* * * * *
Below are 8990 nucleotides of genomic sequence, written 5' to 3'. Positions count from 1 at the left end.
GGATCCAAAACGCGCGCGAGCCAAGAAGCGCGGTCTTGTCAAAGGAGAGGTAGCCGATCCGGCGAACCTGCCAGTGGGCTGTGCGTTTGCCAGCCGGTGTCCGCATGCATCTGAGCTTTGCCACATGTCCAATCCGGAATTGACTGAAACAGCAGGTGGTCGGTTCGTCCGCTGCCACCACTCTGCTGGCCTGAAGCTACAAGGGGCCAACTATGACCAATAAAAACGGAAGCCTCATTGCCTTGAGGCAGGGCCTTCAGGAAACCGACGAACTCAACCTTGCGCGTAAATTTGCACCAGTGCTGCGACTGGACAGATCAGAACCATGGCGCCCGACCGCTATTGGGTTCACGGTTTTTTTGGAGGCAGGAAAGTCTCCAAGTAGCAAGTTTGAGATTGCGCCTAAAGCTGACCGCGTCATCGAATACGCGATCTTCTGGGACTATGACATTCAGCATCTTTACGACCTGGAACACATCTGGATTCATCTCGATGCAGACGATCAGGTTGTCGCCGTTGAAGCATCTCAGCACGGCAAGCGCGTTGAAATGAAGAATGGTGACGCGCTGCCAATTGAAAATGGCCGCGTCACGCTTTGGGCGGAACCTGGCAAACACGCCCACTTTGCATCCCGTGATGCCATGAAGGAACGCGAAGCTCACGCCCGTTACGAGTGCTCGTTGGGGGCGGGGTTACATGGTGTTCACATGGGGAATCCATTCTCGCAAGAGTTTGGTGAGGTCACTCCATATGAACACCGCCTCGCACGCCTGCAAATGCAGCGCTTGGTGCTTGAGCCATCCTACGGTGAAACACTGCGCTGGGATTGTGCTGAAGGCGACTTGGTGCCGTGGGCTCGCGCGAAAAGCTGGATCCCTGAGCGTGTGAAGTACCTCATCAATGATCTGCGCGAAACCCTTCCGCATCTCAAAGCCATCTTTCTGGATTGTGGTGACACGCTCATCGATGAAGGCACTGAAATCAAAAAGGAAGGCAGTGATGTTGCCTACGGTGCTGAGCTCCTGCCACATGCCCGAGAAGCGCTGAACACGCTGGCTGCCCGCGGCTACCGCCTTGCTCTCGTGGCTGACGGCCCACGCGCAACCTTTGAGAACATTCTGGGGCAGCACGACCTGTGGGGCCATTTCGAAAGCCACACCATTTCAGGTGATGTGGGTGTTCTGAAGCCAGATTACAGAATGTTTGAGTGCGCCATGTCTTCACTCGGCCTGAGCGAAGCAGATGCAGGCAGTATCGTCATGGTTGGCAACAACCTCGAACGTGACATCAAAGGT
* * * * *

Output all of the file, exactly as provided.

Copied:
Below are 8990 nucleotides of genomic sequence, written 5' to 3'. Positions count from 1 at the left end.
GGATCCAAAACGCGCGCGAGCCAAGAAGCGCGGTCTTGTCAAAGGAGAGGTAGCCGATCCGGCGAACCTGCCAGTGGGCTGTGCGTTTGCCAGCCGGTGTCCGCATGCATCTGAGCTTTGCCACATGTCCAATCCGGAATTGACTGAAACAGCAGGTGGTCGGTTCGTCCGCTGCCACCACTCTGCTGGCCTGAAGCTACAAGGGGCCAACTATGACCAATAAAAACGGAAGCCTCATTGCCTTGAGGCAGGGCCTTCAGGAAACCGACGAACTCAACCTTGCGCGTAAATTTGCACCAGTGCTGCGACTGGACAGATCAGAACCATGGCGCCCGACCGCTATTGGGTTCACGGTTTTTTTGGAGGCAGGAAAGTCTCCAAGTAGCAAGTTTGAGATTGCGCCTAAAGCTGACCGCGTCATCGAATACGCGATCTTCTGGGACTATGACATTCAGCATCTTTACGACCTGGAACACATCTGGATTCATCTCGATGCAGACGATCAGGTTGTCGCCGTTGAAGCATCTCAGCACGGCAAGCGCGTTGAAATGAAGAATGGTGACGCGCTGCCAATTGAAAATGGCCGCGTCACGCTTTGGGCGGAACCTGGCAAACACGCCCACTTTGCATCCCGTGATGCCATGAAGGAACGCGAAGCTCACGCCCGTTACGAGTGCTCGTTGGGGGCGGGGTTACATGGTGTTCACATGGGGAATCCATTCTCGCAAGAGTTTGGTGAGGTCACTCCATATGAACACCGCCTCGCACGCCTGCAAATGCAGCGCTTGGTGCTTGAGCCATCCTACGGTGAAACACTGCGCTGGGATTGTGCTGAAGGCGACTTGGTGCCGTGGGCTCGCGCGAAAAGCTGGATCCCTGAGCGTGTGAAGTACCTCATCAATGATCTGCGCGAAACCCTTCCGCATCTCAAAGCCATCTTTCTGGATTGTGGTGACACGCTCATCGATGAAGGCACTGAAATCAAAAAGGAAGGCAGTGATGTTGCCTACGGTGCTGAGCTCCTGCCACATGCCCGAGAAGCGCTGAACACGCTGGCTGCCCGCGGCTACCGCCTTGCTCTCGTGGCTGACGGCCCACGCGCAACCTTTGAGAACATTCTGGGGCAGCACGACCTGTGGGGCCATTTCGAAAGCCACACCATTTCAGGTGATGTGGGTGTTCTGAAGCCAGATTACAGAATGTTTGAGTGCGCCATGTCTTCACTCGGCCTGAGCGAAGCAGATGCAGGCAGTATCGTCATGGTTGGCAACAACCTCGAACGTGACATCAAAGGT